1864 Edward Griswold Vaill 1944; 1865 Frederick Sturdivant Vaill 1931.

Given in memory of Naomi Clark Remsen by her son, de Peyster Clark Remsen.


Another medieval style window depicting the Nativity. Joseph and Mary are seated with the baby Jesus. Joseph is holding a lantern and a strong blue light is shining from Heaven onto the child. The lily is a symbol of purity and is often seen with the Virgin Mary. Made by the George L. Payne Co. and dedicated September 9, 1956.

In loving memory of James E. Ingraham (1850-1924) and his wife, Maria E. Ingraham (1850-1930)

Jesus in the Temple

Another medieval style glass, depicting the young Jesus in the Temple with the elders. Mary and Joseph, on the left with haloes, have finally found their son and ask him: “Son, why has thou done so to us?” (Luke 2:48) Three elders are pictured on the right of Jesus. The Bible and rose are symbolic of the mutual love of Christ and his Church: “I am the Rose of Sharon, the Lily of the Valleys.” (Song of Solomon: 2:1) Made and signed by Franz Mayer of Franz Mayer & Sons, Munich, Germany, and installed by Russel; Church Studios on September 9, 1956.

To the Glory of God and in Loving Memory of Mae Alexander Smith, (1884-1956).

The Eucharist

An ornate window showing Jesus in Eucharistic vestments with chalice and host. Sheaves of wheat and grapes are symbols of the bread and wine of Holy Communion. The pulpit at the top of the window represents the Church of England. The citation i~ from The Great Invitation found in Matthew II :28: “Come Unto me and Ye shall find rest unto your souls.” Made by the Jacoby Stained Glass Co., St. Louis, Mo.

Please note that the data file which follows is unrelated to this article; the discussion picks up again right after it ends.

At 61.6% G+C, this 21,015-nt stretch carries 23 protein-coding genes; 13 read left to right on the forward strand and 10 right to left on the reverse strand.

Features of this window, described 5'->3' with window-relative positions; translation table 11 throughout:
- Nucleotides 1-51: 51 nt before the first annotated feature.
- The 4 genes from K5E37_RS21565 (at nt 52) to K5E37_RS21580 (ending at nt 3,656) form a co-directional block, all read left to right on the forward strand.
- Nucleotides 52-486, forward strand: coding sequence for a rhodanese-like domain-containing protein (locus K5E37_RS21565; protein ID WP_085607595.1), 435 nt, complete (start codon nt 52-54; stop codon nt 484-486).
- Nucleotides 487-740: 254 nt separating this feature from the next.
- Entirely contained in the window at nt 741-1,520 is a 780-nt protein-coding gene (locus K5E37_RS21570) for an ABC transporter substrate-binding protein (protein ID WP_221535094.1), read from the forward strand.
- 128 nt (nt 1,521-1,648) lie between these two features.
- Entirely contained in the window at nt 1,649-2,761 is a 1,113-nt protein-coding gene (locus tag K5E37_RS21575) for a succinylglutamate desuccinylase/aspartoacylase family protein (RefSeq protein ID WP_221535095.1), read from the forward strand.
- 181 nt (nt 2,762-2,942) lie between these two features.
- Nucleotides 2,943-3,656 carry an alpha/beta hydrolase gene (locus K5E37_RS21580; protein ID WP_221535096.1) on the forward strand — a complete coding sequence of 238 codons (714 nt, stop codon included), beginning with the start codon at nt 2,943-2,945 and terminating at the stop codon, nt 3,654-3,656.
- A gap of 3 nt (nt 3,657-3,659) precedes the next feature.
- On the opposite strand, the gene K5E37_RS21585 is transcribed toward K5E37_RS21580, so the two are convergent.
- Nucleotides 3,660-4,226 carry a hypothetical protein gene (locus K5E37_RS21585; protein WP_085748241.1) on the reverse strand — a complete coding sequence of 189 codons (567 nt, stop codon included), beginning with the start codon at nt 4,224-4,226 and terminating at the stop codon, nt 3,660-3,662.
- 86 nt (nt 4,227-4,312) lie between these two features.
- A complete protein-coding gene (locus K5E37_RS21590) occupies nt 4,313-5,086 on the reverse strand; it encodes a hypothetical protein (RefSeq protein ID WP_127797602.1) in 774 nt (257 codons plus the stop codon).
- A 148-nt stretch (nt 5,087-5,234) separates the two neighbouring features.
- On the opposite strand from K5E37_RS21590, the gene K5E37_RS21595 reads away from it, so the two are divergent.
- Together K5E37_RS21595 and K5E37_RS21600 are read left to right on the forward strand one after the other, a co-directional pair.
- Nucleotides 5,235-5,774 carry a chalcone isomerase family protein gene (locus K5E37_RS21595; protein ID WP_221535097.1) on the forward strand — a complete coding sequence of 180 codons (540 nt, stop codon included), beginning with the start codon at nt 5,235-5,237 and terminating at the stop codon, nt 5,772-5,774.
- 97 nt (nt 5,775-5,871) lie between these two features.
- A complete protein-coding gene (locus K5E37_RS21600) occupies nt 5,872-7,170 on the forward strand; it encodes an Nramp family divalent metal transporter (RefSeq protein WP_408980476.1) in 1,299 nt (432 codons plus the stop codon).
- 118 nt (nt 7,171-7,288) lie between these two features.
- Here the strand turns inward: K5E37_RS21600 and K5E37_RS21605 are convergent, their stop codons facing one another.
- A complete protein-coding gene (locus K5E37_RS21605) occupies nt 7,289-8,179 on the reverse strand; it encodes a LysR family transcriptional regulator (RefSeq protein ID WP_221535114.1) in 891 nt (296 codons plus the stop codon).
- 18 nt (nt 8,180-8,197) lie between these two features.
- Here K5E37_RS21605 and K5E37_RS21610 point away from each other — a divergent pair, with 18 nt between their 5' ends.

In Loving Memory of John Thompson Dismukes and Elizabeth Gibbs Dismukes.

The Good Shepherd

One of the oldest windows in the Church, the glass shows Jesus at the edge of a stream with a shepherd’s crook and lamb in his arms. The crook and sheep are symbols of the Good Shepherd. “I know my Sheep.” (John 11: 14). Lilies, found in many of Trinity’s windows, represent purity. This window was made by the Colgate Art Glass Co., New York, and installed on May 1, 1890.

In Memory of Charles Burt who entered into Rest January 4th, 1877 – aged 22 years.


Another fine medieval style window with blue and purple as its predominant colors. Jesus is shown ascending into heaven on a white cloud, watched by four disciples. The lily here symbolizes the passion of Jesus. Benjamin Wright was rector of Trinity Parish from 1848 until his death in 1852. The window was dedicated on Easter Sunday, 1859.

In Memory of Rev. Benjamin Wright, died December 22, 1852.

Christ in the Garden

Jesus is seen praying in the Garden of Gethsemane, prior to being arrested and crucified. Three disciples are pictured with Jerusalem in the background. One disciple appears to be sleeping. A chalice and host, symbols of Holy Communion, are in the top panel. Not pictured, the bottom panel shows a crowing cock, sword and ear representing the Last Supper and Jesus’ betrayal (Matthew 26:36-46). Windows #8 and #9 were both made by Franz Mayer & Sons, Munich, Germany and dedicated September 9, 1956.

To the Glory of God and in Loving Memory of Lucia B. G. Manley.